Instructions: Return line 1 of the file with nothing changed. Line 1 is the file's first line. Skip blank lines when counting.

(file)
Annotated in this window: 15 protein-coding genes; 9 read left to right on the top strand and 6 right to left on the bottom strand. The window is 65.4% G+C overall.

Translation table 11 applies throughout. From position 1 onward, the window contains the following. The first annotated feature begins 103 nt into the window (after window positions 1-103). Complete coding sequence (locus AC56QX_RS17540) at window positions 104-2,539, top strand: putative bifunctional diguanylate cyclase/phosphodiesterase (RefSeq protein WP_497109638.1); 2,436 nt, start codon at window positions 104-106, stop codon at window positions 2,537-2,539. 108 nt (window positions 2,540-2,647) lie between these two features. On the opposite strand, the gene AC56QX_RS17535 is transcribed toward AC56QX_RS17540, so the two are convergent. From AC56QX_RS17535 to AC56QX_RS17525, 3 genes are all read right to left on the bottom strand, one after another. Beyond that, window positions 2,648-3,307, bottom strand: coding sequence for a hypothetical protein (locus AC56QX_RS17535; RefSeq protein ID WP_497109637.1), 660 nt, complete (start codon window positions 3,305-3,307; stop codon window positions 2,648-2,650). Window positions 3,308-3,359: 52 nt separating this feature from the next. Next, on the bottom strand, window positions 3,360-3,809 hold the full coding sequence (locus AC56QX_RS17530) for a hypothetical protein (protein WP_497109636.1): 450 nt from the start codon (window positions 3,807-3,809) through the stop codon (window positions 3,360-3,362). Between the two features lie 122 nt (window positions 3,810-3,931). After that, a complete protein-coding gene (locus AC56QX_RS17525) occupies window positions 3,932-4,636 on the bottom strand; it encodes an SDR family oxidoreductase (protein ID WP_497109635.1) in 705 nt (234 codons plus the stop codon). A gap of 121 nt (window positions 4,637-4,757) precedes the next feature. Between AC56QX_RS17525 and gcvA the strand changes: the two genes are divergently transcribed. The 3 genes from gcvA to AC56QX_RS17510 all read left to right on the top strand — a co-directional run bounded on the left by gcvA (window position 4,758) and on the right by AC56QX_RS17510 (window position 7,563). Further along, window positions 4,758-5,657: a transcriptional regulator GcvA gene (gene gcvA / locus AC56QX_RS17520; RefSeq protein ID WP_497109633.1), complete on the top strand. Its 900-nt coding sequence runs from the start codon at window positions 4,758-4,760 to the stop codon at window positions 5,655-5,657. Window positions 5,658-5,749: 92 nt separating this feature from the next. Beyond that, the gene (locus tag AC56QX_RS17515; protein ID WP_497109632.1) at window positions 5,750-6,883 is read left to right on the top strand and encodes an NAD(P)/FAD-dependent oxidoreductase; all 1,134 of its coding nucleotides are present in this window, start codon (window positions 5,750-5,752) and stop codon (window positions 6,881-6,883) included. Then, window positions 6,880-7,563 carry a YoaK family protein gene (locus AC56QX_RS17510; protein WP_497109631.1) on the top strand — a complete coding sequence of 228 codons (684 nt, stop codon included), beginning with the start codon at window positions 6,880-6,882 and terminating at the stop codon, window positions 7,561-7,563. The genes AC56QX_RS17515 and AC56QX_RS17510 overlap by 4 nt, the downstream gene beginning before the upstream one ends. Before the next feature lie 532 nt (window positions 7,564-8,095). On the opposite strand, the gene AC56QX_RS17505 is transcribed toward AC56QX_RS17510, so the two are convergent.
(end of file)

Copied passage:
Annotated in this window: 15 protein-coding genes; 9 read left to right on the top strand and 6 right to left on the bottom strand. The window is 65.4% G+C overall.